You know em those awful jingles on the radio. Theyre the real songs of San Francisco – San Francisco Chronicle

Posted: November 24, 2019 at 7:44 pm

I was out on an extended car trip the other day, listening to the radio as I drove, and realized what I was hearing is a valuable historical artifact: the sounds of Bay Area life.

After a lifetime in the news business, I always have the car radio tuned to KCBS. All news, all day, all night. This business is addictive, like drinking or smoking. Even old newspaper hacks like me never get over it. What if you missed something?

But after an hour or so of driving, I noticed that the earlier version of the news had come on again an interview Id heard earlier was rebroadcast, and the days news was being repackaged a bit. Thats a radio concept called the newswheel based on the idea that listeners are there only for a little while, to be replaced by new listeners who havent heard the previous stuff. Its news to them.

So I began to notice the commercials the real music of our times. The most annoying, of course, is an awful jingle you must have heard:

One eight seven seven Kars 4 Kids

K-A-R-S Kars 4 Kids

One eight seven seven Kars 4 Kids

Donate your car today!

Its a flat, tuneless tune, repeated three times with a cheery reminder that Kars 4 Kids also accepts donations of motorcycles, boats and real estate.

This truly awful jingle is all over commercial radio; PBS stations, being pure of heart and all, dont have it. But its part of our lives. Its the spice of life that comes with the news.

After listening for a while, I began to discover what the real concerns of the Bay Area are not impeachment, not street crime, not wildfires. The real problems are termites, window replacement and a host of other crises.

I listened carefully: Are you bothered by lower back or neck pain? Is your business short of cash? Is your personal life a problem? Do you want to cut your electric bill? We have zero percent financing. Attention investors! We are A-plus rated! Call today!

All these unseen people are besieging us with solutions to problems we never knew we had. Its termite breeding season! Is your house ready for the holidays? Now you have a friend in the jewelry business!

Then I realized that weve always had this background noise to our lives. Before the Kars 4 Kids jingle we had others and some of them stuck with us.

See Ellis Brooks today for your Chevrolet

At the corner of Bush and Van Ness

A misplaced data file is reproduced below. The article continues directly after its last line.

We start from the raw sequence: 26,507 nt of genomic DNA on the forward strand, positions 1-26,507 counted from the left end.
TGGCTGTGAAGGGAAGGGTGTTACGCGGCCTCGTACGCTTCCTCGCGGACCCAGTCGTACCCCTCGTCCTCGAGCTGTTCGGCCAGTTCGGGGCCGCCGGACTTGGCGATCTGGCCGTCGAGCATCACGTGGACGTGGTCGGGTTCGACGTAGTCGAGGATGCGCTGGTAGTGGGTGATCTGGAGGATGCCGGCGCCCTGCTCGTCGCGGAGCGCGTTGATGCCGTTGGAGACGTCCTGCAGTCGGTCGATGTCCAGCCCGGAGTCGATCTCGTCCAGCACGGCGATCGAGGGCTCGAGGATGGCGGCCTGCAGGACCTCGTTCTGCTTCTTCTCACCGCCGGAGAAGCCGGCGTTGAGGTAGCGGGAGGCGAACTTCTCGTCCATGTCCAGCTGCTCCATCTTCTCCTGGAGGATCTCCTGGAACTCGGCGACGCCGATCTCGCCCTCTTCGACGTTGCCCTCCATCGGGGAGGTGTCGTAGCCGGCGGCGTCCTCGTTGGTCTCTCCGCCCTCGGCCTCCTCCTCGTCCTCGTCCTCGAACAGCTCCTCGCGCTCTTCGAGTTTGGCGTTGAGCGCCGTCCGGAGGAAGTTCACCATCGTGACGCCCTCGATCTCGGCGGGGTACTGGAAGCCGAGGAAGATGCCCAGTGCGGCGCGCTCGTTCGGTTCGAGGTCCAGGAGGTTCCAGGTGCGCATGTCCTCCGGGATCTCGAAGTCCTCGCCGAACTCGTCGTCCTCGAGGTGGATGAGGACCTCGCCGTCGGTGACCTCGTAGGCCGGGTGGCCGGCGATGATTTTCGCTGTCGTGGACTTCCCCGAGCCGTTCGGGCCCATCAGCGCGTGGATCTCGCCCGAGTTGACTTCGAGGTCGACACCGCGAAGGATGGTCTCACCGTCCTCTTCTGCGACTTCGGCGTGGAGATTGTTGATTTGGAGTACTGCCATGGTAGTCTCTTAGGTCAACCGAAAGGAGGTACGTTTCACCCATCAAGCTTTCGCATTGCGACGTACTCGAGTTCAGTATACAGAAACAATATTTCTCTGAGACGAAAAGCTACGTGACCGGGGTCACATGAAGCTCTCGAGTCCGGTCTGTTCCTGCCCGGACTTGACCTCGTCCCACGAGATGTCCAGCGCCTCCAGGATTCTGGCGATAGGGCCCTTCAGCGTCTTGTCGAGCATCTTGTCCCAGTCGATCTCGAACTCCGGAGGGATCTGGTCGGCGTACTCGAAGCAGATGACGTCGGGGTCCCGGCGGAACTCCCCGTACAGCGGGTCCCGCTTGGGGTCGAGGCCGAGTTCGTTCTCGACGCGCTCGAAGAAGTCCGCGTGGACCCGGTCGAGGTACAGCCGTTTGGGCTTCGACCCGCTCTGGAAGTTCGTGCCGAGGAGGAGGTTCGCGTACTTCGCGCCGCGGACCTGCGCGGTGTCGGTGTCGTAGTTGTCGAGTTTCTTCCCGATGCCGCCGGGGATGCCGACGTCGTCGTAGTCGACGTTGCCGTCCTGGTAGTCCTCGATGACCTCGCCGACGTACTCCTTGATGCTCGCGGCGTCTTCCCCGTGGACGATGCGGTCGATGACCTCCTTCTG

Hes got a deal for you, oh what a deal for you

A Chevy deal that you will like the best.

Ellis Brooks would give you 5 pounds of Hills Bros. coffee if you could beat his deal.

Or another song that grated on me for years. It went to the tune of Three Blind Mice.

Four Wheel Brake!

Four Wheel Brake!

Brakes relined

Wheels balanced and wheels aligned

At Four Wheel Brake!

These jingles are known to social scientists as earworms, songs that get stuck in your head and wont go away.

There are other commercials that stick with you. Consider Steven Matthew David, who sold stereos at the Top of the Hill, Daly City, and had radio and television commercials that were so much a part of life in the Bay Area that my colleague Peter Hartlaub cited them as part of the regions pop culture.

And Bay Area folks of a certain age all know that Tuesday is Reds Tamale Day, that Mission Street has a miracle mile, and that the cables are turning at Market and Powell because of the bargains theyre selling at Owl.

And dont forget Joe Putnam Old Giveaway Joe who sold cars on the Peninsula. It was simple dealing with him. Bring your wife or husband, pink slip and checkbook, and you could drive away that very day in a shiny new car. His inventory was always too high and his prices too low.

Ive always loved radio. I guess from when I was a little boy and my old grandfather brought me into his back room, put a set of earphones on my head and twisted a few dials. There was a crackle of static. Whats that? I asked. England, he said.

I think I was hooked from that day. The internet is small potatoes compared with listening to the weather report from Moose Jaw in the frozen north, or picking up Wolfman Jack from a Mexican station while driving down Highway 99 in the middle of the night. Adventure for the ear, paid for by singing commercials.

I still admire radio announcers. The other day, I dropped my voice into a lower register and tried it out on the Sailor Girl, my companion. Maybe I could switch jobs. Not a chance, she said. But dont worry, she said. You have a radio face.

Carl Noltes column appears Sundays. Email: cnolte@sfchronicle.com Twitter: @carlnoltesf

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You know em those awful jingles on the radio. Theyre the real songs of San Francisco - San Francisco Chronicle

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